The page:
population monitoring

Trapping followed the robust design (Pollock 1982; Nichols & Pollock 1990), with each population trapped for a minimum of three primary sessions a year with each primary session consisting of secondary sessions of four or five consecutive nights trapping. Trapping started on all sites during October–November 1995 and continued until October 2000. The exception was the control site in the Orongorongo Valley, which has been continuously trapped since 1966 (Crawley 1973; Efford 1998). Newly caught possums were anaesthetized with ether (1995–99) or 50–100 mg ketamine hydrochloride (2000) (Parnell Laboratories New Zealand Ltd, Auckland, New Zealand) by intramuscular injection and given a unique tattoo and ear tag. Before the animal was released at the point of capture, measurements were taken that included head, body and total lengths; testis length and width for males; weight and tooth wear. For females, an estimate of breeding success was made in late June by examining the pouch for young. Head lengths of pouch young were measured to estimate date of birth (Efford 1998) by assuming a head length at birth of 7 mm and a linear growth rate of 0·27 mm day−1 (Orongorongo Valley) or 0·35 mm day−1 (Turitea) (D. Ramsey, unpublished data). Pouch young caught with their mothers in September–October were usually large enough to tag. Recaptured animals were identified and weighed before being released. Animals not first caught with their mother were assigned a minimum age using a logistic regression algorithm discriminating on body-size measurements. Separate regressions were constructed for Orongorongo Valley and Turitea using possums whose birth cohorts were known. Independent possums were classified as either yearlings (= 20 months old) or adults (> 20 months old) (Efford 1998).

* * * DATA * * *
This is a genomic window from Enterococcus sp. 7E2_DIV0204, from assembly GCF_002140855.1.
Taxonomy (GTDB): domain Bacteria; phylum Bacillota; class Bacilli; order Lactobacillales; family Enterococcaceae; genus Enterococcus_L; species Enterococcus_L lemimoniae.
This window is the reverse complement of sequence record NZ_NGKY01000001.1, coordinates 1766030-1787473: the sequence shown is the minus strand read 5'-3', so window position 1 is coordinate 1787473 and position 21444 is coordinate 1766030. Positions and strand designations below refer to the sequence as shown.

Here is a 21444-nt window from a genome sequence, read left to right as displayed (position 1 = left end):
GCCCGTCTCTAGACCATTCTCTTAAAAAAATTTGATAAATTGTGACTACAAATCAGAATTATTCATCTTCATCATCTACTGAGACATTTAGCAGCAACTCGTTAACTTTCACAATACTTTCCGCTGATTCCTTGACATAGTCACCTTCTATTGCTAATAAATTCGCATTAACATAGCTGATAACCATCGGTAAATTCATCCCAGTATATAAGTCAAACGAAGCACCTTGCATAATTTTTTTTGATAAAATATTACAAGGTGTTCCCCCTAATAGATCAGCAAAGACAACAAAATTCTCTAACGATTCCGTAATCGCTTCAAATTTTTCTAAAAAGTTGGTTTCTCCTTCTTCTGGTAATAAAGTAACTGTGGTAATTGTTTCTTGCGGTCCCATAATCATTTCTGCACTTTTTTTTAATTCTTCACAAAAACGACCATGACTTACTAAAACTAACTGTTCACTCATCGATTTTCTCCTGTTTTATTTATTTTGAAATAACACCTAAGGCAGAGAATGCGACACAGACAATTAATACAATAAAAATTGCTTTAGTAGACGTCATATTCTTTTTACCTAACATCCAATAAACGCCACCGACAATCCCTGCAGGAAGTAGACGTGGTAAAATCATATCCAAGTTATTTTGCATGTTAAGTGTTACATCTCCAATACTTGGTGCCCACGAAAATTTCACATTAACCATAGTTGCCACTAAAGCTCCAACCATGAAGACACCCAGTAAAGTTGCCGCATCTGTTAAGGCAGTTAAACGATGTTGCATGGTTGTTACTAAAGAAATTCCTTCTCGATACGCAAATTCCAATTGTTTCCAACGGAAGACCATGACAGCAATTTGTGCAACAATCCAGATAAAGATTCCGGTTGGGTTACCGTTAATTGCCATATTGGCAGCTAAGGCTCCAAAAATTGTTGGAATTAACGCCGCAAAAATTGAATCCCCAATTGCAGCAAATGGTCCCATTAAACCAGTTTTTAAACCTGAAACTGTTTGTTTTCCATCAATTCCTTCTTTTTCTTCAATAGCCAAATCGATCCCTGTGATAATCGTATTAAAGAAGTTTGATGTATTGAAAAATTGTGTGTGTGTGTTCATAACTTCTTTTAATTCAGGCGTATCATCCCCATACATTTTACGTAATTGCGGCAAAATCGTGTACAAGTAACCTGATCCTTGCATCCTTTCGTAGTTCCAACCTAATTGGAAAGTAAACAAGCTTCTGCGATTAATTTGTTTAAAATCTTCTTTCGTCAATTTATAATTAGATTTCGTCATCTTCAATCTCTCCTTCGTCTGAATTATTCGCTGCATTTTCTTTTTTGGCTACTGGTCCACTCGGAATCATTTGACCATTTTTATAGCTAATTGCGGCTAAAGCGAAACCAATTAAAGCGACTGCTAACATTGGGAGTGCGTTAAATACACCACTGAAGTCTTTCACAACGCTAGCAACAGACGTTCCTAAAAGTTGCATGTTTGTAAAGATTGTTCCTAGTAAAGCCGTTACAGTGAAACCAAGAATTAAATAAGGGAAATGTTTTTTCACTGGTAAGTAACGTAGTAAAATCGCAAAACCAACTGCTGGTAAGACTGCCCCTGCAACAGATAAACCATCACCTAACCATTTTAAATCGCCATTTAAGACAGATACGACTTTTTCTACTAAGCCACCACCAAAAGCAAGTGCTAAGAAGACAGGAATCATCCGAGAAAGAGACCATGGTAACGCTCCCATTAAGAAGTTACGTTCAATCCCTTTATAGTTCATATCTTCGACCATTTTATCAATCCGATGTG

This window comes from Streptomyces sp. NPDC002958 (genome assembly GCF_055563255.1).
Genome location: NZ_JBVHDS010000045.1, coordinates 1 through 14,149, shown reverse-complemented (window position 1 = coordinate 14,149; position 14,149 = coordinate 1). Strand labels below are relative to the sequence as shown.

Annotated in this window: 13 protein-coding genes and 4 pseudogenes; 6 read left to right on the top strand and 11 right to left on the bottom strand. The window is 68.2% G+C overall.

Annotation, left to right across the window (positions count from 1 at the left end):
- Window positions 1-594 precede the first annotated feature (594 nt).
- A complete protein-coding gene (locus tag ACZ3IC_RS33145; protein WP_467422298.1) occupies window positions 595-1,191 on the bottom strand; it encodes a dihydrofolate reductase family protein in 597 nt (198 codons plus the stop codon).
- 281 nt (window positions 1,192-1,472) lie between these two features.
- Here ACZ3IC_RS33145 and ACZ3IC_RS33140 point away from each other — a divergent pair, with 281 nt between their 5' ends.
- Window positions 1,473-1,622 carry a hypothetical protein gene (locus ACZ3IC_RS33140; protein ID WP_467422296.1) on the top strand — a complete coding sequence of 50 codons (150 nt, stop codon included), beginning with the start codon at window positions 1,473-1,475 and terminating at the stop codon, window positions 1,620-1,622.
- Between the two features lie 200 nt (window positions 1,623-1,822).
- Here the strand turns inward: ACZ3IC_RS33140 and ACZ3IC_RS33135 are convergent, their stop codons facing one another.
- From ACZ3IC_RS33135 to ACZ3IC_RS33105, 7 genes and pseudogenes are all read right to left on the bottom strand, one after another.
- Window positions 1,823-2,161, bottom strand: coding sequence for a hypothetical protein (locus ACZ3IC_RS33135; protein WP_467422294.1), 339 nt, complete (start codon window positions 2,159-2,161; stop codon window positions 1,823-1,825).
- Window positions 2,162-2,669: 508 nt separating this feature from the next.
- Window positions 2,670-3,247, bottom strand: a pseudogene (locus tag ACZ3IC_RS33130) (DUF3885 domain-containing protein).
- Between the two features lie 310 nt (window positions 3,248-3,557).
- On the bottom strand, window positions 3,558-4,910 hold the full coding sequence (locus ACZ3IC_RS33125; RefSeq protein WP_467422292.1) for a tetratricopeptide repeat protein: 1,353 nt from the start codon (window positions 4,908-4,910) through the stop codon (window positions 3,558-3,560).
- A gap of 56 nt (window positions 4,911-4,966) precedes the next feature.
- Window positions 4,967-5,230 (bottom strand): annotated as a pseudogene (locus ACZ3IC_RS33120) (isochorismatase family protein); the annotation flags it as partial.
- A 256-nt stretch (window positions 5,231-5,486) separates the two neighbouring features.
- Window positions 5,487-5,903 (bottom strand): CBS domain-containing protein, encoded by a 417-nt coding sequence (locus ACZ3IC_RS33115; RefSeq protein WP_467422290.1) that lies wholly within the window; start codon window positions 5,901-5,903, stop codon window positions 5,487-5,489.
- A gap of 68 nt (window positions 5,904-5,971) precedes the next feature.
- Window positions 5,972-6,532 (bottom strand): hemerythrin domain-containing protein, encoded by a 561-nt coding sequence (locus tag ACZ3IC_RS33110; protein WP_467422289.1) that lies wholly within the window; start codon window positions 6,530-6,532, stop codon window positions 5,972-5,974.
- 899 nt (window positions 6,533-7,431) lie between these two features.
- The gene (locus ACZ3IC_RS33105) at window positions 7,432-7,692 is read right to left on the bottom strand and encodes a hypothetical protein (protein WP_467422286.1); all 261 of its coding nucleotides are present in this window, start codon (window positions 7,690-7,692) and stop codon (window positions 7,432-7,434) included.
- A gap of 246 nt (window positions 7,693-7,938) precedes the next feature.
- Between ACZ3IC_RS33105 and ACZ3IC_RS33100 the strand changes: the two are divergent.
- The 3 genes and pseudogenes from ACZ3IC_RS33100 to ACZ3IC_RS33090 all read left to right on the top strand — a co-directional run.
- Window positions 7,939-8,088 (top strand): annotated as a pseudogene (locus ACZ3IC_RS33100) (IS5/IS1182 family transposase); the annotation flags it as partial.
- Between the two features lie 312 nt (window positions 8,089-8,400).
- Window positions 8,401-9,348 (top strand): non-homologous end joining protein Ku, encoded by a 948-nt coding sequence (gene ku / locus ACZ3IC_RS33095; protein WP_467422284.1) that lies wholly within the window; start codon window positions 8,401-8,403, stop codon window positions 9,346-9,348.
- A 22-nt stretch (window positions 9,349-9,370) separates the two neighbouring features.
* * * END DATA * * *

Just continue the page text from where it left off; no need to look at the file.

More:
sterilization treatments

Fertility control was imposed by surgically sterilizing females by ligating the oviducts. This method ensured ovarian function remained intact and mimicked the action of the most likely candidate fertility control vaccines. Three levels of sterilization treatment were applied, with 0%, 50% or 80% of adult females at a particular site sterilized. As the effect of surgery on survival of animals was unknown, sham operations (no sterilization) were undertaken to balance the level of surgical manipulation across treatments. However, no sham operations were undertaken on the Orongorongo Valley control (0% sterility) site, so that consistency could be maintained with the previous long-term monitoring data collected at this site. Two replicates of each treatment were undertaken, with one complete replicate at sites in the Orongorongo Valley and one replicate in the Turitea catchment. Treatments were assigned to sites within each area at random, with the exception of the control site in the Orongorongo Valley. Sterilization treatments were applied during January–April 1996, with adjustments to maintain sterility levels made annually on recruits. All trapping and surgical procedures were approved by the Landcare Research Animal Ethics Committee, Lincoln, New Zealand.

decomposition of the annual population growth rate

A retrospective analysis (Caswell 2000) was undertaken to determine the relative contribution of demographic parameters (survival, recruitment) to the annual population growth rate (λ). Trapping undertaken in September–October was chosen as the annual census date because pouch young were marked with their mothers during this period. Capture data for the intervening periods were not used. Here λ is the realized annual growth rate rather than the asymptotic growth rate derived from population projection matrices (Caswell 2001), and is defined as:

image(eqn 1 )